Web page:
Will the habits I have now really make a difference when I’m older?
Yes, 65% of all deaths in adults are caused by heart disease, cancer, and stroke. In many cases, these diseases were preventable. Many of the behaviors that cause these diseases begin at a young age. For example, if you use tobacco as a teenager, you’re more likely to get heart disease, cancer, or stroke when you’re an adult.
What can I do now to keep myself healthy?
- Avoid using any type of tobacco product. Try not to breathe second-hand smoke.
- Get regular exercise.
- Eat a healthy diet.
- Don’t use alcohol, street drugs, or others’ prescription drugs.
- Always use your seat belt.
- Don’t drink alcohol or use drugs and drive. Don’t get into a car with a driver who has been drinking alcohol or using drugs.
- Wear protective headgear, such as motorcycle or bike helmets when cycling or participating in sports.
- Never swim alone.
- Talk to your parents or your doctor if you’re feeling really sad or if you’re thinking about harming yourself.
- Avoid situations where violence or fighting may cause you to be physically injured.
- If you have sex, always use condoms to avoid sexually transmitted diseases. (Remember, however, the safest sex is no sex.)
- If you are a sexually active girl, talk to your doctor about long-acting reversible contraceptives (LARCs) like an intrauterine device (IUD) or an implantable rod under the skin to prevent pregnancy.
- See your doctor regularly.
What might my doctor do?
The doctor might do any of the following to help you stay healthy:
- Determine your risk for certain health problems.
- Measure your height, weight, and blood pressure.
- Give advice about healthy lifestyle choices, like diet and activity.
- Provide immunizations (shots or vaccines) to reduce your risk of getting diseases such as mumps, meningitis, tetanus, and hepatitis.
A note about vaccines
Sometimes the amount of a certain vaccine cannot keep up with the number of people who need it. More info…
At my age, what should I especially be concerned about?
Car accidents, unintentional physical injury, homicide, and suicide are the top killers of teenagers and young adults. Cancer and heart disease are uncommon, but can also affect you at this age. Unplanned pregnancy and sexually transmitted diseases (including HIV and AIDS) can cause you social and personal problems, in addition to harming your health.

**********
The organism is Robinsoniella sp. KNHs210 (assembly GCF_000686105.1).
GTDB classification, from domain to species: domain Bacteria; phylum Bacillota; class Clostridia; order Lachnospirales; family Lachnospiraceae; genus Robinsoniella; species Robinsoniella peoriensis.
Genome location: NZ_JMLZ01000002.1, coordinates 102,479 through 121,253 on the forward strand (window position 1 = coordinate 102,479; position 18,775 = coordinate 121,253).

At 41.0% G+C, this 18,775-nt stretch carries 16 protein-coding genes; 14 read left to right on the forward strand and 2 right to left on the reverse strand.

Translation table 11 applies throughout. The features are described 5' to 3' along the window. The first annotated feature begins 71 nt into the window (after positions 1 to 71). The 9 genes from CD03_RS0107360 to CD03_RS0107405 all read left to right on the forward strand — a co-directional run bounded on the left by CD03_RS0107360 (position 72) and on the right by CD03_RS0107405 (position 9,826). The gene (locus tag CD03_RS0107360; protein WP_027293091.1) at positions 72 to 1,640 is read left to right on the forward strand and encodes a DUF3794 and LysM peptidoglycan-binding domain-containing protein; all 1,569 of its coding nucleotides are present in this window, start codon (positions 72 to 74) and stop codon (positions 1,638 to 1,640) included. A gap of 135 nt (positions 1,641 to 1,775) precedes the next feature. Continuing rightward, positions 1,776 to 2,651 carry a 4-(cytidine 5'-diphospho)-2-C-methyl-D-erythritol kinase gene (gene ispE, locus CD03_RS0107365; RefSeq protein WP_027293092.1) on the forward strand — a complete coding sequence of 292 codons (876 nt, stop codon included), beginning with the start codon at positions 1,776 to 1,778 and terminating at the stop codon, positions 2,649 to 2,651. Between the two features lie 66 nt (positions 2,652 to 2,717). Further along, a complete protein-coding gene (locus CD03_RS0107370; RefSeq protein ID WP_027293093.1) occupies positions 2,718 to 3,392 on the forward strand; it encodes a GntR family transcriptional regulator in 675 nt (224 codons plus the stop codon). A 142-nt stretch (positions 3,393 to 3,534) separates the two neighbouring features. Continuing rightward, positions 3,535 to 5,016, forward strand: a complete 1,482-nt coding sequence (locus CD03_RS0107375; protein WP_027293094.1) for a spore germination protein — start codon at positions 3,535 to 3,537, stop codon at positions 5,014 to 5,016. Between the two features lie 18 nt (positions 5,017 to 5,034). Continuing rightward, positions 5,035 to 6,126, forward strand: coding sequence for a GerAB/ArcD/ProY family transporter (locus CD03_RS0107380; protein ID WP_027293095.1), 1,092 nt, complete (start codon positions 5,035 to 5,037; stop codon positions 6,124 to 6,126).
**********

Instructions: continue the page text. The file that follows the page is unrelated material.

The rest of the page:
Do young men have different health risks than young women?
Yes. Young men don’t wear seat belts as often as young women do. They’re also more likely to carry weapons, to get into physical fights, to use smokeless tobacco or marijuana, to drink alcohol heavily, and to have more sexual partners. On the other hand, young women have some special risks. They try to commit suicide more often and they try to lose weight in harmful ways more often than young men.
Should I talk to my doctor if I’m worried about my health or my body?
Yes. It’s important to talk to your doctor if you have any concerns about your health or your body. Your doctor is there to help you.
- Prevention of unintentional childhood injury. by Theurer WM, Bhavsar AK. (American Family Physician April 01, 2013, http://www.aafp.org/afp/2013/0401/p502.html)
- Childhood and adolescent depression. by Bhatia SK, Bhatia SC. (American Family Physician January 01, 2007, http://www.aafp.org/afp/2007/0101/p73.html)
Copyright © American Academy of Family Physicians
This information provides a general overview and may not apply to everyone. Talk to your family doctor to find out if this information applies to you and to get more information on this subject.